There's quite a bit wrong with the nation's health care these days.
Just ask some of the people who took part in a panel discussion Wednesday at Lycoming College.
Solutions offered varied from introducing a single-payer system to having more health care providers, such as nurse practitioners and family physicians.
After a public discussion, panelists at Lycoming College took individual questions. Here, Sharon Walter, of Williamsport, left, and her husband, Dr. Richard Walter, right, speak with panelist Alice Brody, a consumer advocate and outreach director for Single Payer New York.
Steven P. Johnson
CEO of Susquehanna Health
"Health Care Crisis in America: An Open Conversation" included comments from a physician, a political aide, a consumer advocate and a hospital administrator.
In his opening remarks prior to the panel discussion, Susquehanna Health President and CEO Steven P. Johnson, set the tone by noting how times are changing in health care in light of pressing needs for Medicare and Medicaid by growing numbers of aging baby boomers.
Tonya Anderson, chief aide to state Rep. Rick Mirabito, D-Williamsport, noted the 50 million uninsured Americans, resulting in increasing medical costs for individuals and businesses.
Alice Brody, a consumer advocate and outreach director for Single Payer New York, said the U.S. is the only industrialized nation without comprehensive health care coverage. She said she supports a single-payer system modeled after Medicare.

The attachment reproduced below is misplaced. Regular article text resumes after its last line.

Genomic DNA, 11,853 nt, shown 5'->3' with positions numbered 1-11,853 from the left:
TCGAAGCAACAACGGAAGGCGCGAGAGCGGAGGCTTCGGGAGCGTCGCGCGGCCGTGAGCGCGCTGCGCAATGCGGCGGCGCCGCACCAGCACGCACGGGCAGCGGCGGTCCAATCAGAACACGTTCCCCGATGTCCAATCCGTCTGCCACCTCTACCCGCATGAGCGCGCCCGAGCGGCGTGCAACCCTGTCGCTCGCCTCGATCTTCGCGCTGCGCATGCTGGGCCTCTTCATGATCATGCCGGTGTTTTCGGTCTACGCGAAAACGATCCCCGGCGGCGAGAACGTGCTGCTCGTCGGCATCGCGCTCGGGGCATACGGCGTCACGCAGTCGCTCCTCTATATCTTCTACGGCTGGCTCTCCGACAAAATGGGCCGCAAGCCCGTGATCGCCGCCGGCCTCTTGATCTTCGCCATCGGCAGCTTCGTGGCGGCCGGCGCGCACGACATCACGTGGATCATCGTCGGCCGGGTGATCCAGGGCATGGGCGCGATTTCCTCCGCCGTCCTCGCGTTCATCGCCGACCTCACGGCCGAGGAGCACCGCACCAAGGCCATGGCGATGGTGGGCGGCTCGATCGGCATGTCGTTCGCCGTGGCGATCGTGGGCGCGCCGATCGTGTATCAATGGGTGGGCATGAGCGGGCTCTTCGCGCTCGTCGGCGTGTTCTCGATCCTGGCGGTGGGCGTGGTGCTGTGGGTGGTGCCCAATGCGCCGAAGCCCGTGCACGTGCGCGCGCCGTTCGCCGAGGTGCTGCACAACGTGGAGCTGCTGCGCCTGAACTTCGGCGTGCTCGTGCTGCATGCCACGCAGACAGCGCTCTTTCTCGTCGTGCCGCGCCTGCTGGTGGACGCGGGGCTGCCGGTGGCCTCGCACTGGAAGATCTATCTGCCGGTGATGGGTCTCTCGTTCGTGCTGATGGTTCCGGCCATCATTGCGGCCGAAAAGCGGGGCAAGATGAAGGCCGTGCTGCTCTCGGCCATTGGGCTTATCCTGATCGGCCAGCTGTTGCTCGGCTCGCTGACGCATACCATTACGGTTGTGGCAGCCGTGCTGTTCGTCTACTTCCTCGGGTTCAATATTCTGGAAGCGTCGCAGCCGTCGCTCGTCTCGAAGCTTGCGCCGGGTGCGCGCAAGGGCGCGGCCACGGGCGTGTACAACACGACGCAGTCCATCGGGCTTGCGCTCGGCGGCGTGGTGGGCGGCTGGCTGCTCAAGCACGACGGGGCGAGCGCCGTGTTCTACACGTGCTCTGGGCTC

Anderson said peoples' health care costs have become so great they must decide whether to go without medical care or other needs such as groceries or paying the mortgage.
Gary Colberg, a Lycoming College alumnus and CEO of Southeast Georgia Health System, said medical costs are high in the U.S. because people expect the best care.
He said some costs are driven up by the high use of emergency rooms by people who are without a primary care provider.
He called for more primary care physicians and nurse practitioners.
Brody said preventative medicine too often is ignored.
The U.S., she said is the only country with a health care system that puts profits first.
"Health care is about healing," she said.
Colberg said, however, that it is important to make the distinction between insurers, which are certainly for profit, and health care providers.
Alison Hirsch, of Pa. Health Access Network, said the state's Blues insurers have billions of dollars in reserve funds, yet refuse to provide coverage to many of Pennsylvania's uninsured.
And, she said, one Blues company even gave out bonuses to employees.
Dr. Donald Hess, instructor of medical ethics at The Commonwealth Medical College and a retired physician, said health care can be chaotic with patients seen by too many providers often resulting in duplication of services.
A lot of money is spent in health care, but the outcomes are often bad, he added.
Hirsch said the paperwork itself drives up costs.
She accused insurance companies of wrongly blaming the federal health care reform measure for their continued higher customer rates.
What's happening, she said, is insurers are making sure to drive up rates now before reforms kick in in a few years.
Making the problem worse is a state with very lax oversight on insurance regulations.
Too often, insurers do everything they can to keep from paying health care costs of their customers, she said.